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Daniel Irvine on building software

Verdict: Nokia Lumia 620, the tiny phone running Windows Phone 8

11 August 2013

I’ve been using the Nokia Lumia 620 as my primary phone for the past four months and I’m ready to deliver my verdict. It’s not good.

Let’s start with the short version: the Lumia 620 is hindered by a serious lack of memory. The phone’s 512 MB of internal RAM--395 MB of which is available to applications--is nowhere near enough for Windows Phone 8. This one fact cripples the phone and makes for a lousy user experience.

Got a Lumia 620? You'll be seeing this frequently.

Microsoft’s app memory limits show that each running application is reserved 150 MB of memory. If each app uses its full allocation, that means you can have a sum total of  two running applications before apps start swapping in and out of memory.

The end result is that:

  • switching between apps is very slow since the apps are effectively shutdown each time
  • switching back to an app often causes it to forgot what you were doing since it hasn’t properly handled the shutdown/start-up procedure
  • some applications, like UC Browser (see below), will occasionally max out their memory causing a reclaim operation
  • overall, performing any sequence of multi-tasking actions will take you longer than on Android or iOS.
Windows Phone 8

On the surface, Windows Phone 8’s simplicity and elegance is refreshingly attractive after being subjected to the complexity of Android or iOS. There are some key problems though:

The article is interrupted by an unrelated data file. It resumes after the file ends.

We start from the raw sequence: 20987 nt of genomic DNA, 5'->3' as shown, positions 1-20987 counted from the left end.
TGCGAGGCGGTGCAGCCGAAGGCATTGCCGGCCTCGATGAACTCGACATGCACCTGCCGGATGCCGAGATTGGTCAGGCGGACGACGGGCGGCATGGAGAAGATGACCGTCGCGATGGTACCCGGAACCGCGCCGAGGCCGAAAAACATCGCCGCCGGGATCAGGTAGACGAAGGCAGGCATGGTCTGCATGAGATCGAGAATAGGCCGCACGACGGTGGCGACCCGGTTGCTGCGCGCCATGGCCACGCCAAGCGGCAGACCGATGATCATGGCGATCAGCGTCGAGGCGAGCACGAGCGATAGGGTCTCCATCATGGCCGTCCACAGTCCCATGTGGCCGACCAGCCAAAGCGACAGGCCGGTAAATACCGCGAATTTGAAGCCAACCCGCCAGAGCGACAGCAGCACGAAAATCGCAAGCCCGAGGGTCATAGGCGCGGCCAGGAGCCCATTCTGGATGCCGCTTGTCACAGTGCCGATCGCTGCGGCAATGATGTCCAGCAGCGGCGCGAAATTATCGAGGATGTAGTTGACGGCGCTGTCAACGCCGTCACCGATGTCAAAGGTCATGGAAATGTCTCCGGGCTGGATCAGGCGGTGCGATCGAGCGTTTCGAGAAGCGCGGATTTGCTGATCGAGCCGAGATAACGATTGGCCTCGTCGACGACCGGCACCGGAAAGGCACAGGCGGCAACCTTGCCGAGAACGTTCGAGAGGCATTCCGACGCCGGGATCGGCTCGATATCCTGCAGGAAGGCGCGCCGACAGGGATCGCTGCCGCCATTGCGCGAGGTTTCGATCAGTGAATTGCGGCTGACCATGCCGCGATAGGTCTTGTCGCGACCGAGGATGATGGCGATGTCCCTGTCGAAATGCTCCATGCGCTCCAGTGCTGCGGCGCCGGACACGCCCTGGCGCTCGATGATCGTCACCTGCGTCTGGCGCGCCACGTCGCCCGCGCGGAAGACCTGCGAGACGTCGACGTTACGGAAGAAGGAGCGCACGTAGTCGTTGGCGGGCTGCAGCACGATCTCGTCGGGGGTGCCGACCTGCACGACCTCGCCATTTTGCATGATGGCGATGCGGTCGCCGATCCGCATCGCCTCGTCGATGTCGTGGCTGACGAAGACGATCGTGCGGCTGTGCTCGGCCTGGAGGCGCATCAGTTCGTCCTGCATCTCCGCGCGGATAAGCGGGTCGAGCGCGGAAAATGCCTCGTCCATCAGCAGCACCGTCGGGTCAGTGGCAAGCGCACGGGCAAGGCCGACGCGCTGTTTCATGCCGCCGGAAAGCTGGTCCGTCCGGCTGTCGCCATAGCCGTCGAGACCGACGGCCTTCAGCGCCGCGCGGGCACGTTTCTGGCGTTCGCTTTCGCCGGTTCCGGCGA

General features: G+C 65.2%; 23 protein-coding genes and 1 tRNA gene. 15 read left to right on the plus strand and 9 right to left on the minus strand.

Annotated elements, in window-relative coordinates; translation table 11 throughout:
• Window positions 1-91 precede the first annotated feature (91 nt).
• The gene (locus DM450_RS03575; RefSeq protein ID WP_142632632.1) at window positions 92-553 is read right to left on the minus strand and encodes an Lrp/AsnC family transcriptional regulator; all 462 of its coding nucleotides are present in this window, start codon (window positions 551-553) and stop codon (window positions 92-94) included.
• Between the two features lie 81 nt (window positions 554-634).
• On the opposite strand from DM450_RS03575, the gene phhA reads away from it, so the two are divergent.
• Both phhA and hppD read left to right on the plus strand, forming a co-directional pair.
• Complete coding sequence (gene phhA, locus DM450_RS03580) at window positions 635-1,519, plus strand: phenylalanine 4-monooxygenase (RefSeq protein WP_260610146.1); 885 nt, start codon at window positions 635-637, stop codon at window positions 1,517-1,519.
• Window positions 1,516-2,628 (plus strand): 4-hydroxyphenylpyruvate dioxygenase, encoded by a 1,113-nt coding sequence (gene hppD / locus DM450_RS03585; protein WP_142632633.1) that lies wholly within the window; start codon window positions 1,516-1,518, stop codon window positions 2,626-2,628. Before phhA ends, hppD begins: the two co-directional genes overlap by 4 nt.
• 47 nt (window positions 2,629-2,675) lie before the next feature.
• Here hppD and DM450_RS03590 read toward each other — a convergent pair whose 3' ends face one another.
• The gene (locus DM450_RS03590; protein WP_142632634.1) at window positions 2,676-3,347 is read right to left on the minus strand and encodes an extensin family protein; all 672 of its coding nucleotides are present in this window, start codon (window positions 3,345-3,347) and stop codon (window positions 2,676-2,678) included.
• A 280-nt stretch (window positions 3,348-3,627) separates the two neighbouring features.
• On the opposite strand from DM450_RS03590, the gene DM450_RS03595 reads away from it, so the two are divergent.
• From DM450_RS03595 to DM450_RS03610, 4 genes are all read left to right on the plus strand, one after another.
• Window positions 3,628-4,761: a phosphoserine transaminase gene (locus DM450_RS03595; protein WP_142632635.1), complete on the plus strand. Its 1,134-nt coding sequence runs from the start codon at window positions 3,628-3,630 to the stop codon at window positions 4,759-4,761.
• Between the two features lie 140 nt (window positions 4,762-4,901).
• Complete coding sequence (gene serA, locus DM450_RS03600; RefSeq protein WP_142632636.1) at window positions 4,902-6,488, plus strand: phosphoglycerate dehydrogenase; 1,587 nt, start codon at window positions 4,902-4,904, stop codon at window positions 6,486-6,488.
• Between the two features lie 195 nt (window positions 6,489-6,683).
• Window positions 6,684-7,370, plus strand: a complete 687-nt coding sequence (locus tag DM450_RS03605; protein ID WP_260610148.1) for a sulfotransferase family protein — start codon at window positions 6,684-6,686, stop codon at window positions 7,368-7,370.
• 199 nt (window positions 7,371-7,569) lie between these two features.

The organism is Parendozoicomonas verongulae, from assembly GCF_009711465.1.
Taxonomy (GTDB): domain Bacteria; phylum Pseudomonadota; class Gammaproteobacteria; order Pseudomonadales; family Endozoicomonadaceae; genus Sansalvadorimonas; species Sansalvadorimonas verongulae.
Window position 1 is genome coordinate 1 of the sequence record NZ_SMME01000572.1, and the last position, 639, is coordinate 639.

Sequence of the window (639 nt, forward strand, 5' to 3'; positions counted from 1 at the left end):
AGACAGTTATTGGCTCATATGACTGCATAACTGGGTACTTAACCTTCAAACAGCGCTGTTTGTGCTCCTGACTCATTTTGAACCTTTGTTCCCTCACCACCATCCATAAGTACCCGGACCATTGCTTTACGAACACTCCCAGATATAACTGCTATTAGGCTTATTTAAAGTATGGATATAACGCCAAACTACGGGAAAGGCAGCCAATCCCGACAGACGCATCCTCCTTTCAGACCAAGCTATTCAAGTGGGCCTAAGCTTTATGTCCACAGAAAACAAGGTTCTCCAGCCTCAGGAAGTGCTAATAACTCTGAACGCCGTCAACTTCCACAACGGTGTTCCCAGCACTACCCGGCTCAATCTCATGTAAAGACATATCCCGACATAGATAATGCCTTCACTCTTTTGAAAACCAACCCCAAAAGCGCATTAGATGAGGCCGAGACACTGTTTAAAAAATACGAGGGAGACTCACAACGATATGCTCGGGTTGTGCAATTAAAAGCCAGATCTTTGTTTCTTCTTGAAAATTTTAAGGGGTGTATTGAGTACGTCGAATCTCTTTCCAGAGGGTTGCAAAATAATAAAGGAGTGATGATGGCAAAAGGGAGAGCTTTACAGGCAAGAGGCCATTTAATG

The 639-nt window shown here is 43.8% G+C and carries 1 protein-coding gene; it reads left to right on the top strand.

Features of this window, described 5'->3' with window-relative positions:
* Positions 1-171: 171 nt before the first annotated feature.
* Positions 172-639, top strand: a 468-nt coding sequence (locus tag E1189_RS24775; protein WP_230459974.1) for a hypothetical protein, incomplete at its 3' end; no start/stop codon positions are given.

• The built-in Internet Explorer sucks for some things, like loading popups and managing page caching. For example, if a popup loads in a website, you must click back to close the popup. But by this time the initial webpage will have invalidated, requiring you to refresh the page. You will need a third-party browser like UC Browser, which does a slightly better job.
  • Microsoft and Nokia generally make good quality apps which hold up well. Third-party developers do a worse job and their apps are a constant cause of user rage.
  • Nokia Music is particularly annoying to use on the Lumia 620: it’s just too slow when switching between panes.
My advice for Nokia and Microsoft
  1. Put another 512 MB of RAM into the Lumia 620 and re-release it. That might make it usable.
  2. Make the application life-cycle model easier for developers to get right. If my app has been deactivated and then reactivated it should remember exactly where I left off. This is the number one annoyance with apps. Developer’s shouldn’t have to worry about doing this--Windows Phone should do it for them.
  3. Build more diagnostic apps for users. It’d be great to see how RAM (not storage) has been allocated, and it’d be even better to let me cap the amount of memory particular apps can use. 

About the author

Daniel Irvine is a software craftsman at 8th Light, based in London. These days he prefers to code in Clojure and Ruby, despite having been a C++ and C# developer for the majority of his career.

For a longer bio please see danielirvine.com. To contact Daniel, send a tweet to @d_ir or use the comments section below.

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